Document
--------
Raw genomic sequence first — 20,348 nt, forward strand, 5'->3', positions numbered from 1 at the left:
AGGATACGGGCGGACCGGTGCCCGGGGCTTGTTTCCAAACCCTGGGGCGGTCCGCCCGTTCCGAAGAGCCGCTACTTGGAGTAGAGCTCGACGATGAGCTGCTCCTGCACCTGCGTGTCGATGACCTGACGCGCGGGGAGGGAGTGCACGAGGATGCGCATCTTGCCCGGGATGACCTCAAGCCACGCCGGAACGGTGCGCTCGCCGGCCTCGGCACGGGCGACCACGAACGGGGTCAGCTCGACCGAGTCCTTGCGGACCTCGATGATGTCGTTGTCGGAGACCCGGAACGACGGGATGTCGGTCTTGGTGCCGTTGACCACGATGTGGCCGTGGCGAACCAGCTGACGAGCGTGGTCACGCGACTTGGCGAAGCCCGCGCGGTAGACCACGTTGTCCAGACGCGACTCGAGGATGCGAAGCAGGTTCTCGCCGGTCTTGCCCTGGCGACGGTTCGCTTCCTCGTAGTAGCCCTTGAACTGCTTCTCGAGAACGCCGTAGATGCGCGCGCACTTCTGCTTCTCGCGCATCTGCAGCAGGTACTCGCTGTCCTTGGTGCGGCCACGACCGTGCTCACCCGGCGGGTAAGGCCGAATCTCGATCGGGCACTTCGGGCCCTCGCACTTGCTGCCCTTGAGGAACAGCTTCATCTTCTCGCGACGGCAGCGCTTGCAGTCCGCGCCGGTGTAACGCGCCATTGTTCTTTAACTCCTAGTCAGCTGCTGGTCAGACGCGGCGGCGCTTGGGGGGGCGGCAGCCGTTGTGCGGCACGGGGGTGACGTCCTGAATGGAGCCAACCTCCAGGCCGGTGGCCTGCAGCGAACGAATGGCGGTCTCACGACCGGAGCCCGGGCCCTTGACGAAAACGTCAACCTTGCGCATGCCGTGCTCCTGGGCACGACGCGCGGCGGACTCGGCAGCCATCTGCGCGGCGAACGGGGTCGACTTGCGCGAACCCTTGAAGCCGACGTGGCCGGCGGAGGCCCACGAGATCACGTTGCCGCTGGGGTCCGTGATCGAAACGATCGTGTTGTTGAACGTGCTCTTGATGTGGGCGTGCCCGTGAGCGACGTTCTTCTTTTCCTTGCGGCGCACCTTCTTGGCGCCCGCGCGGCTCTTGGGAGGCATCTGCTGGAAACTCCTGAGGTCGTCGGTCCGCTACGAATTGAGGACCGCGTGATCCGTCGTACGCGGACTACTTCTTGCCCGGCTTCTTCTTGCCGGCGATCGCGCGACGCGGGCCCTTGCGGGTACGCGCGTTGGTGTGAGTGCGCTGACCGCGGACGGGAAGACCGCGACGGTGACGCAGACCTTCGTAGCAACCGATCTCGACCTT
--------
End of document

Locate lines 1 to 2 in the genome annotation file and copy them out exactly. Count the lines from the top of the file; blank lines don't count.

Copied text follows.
Raw genomic sequence first — 20,348 nt, forward strand, 5'->3', positions numbered from 1 at the left:
AGGATACGGGCGGACCGGTGCCCGGGGCTTGTTTCCAAACCCTGGGGCGGTCCGCCCGTTCCGAAGAGCCGCTACTTGGAGTAGAGCTCGACGATGAGCTGCTCCTGCACCTGCGTGTCGATGACCTGACGCGCGGGGAGGGAGTGCACGAGGATGCGCATCTTGCCCGGGATGACCTCAAGCCACGCCGGAACGGTGCGCTCGCCGGCCTCGGCACGGGCGACCACGAACGGGGTCAGCTCGACCGAGTCCTTGCGGACCTCGATGATGTCGTTGTCGGAGACCCGGAACGACGGGATGTCGGTCTTGGTGCCGTTGACCACGATGTGGCCGTGGCGAACCAGCTGACGAGCGTGGTCACGCGACTTGGCGAAGCCCGCGCGGTAGACCACGTTGTCCAGACGCGACTCGAGGATGCGAAGCAGGTTCTCGCCGGTCTTGCCCTGGCGACGGTTCGCTTCCTCGTAGTAGCCCTTGAACTGCTTCTCGAGAACGCCGTAGATGCGCGCGCACTTCTGCTTCTCGCGCATCTGCAGCAGGTACTCGCTGTCCTTGGTGCGGCCACGACCGTGCTCACCCGGCGGGTAAGGCCGAATCTCGATCGGGCACTTCGGGCCCTCGCACTTGCTGCCCTTGAGGAACAGCTTCATCTTCTCGCGACGGCAGCGCTTGCAGTCCGCGCCGGTGTAACGCGCCATTGTTCTTTAACTCCTAGTCAGCTGCTGGTCAGACGCGGCGGCGCTTGGGGGGGCGGCAGCCGTTGTGCGGCACGGGGGTGACGTCCTGAATGGAGCCAACCTCCAGGCCGGTGGCCTGCAGCGAACGAATGGCGGTCTCACGACCGGAGCCCGGGCCCTTGACGAAAACGTCAACCTTGCGCATGCCGTGCTCCTGGGCACGACGCGCGGCGGACTCGGCAGCCATCTGCGCGGCGAACGGGGTCGACTTGCGCGAACCCTTGAAGCCGACGTGGCCGGCGGAGGCCCACGAGATCACGTTGCCGCTGGGGTCCGTGATCGAAACGATCGTGTTGTTGAACGTGCTCTTGATGTGGGCGTGCCCGTGAGCGACGTTCTTCTTTTCCTTGCGGCGCACCTTCTTGGCGCCCGCGCGGCTCTTGGGAGGCATCTGCTGGAAACTCCTGAGGTCGTCGGTCCGCTACGAATTGAGGACCGCGTGATCCGTCGTACGCGGACTACTTCTTGCCCGGCTTCTTCTTGCCGGCGATCGCGCGACGCGGGCCCTTGCGGGTACGCGCGTTGGTGTGAGTGCGCTGACCGCGGACGGGAAGACCGCGACGGTGACGCAGACCTTCGTAGCAACCGATCTCGACCTT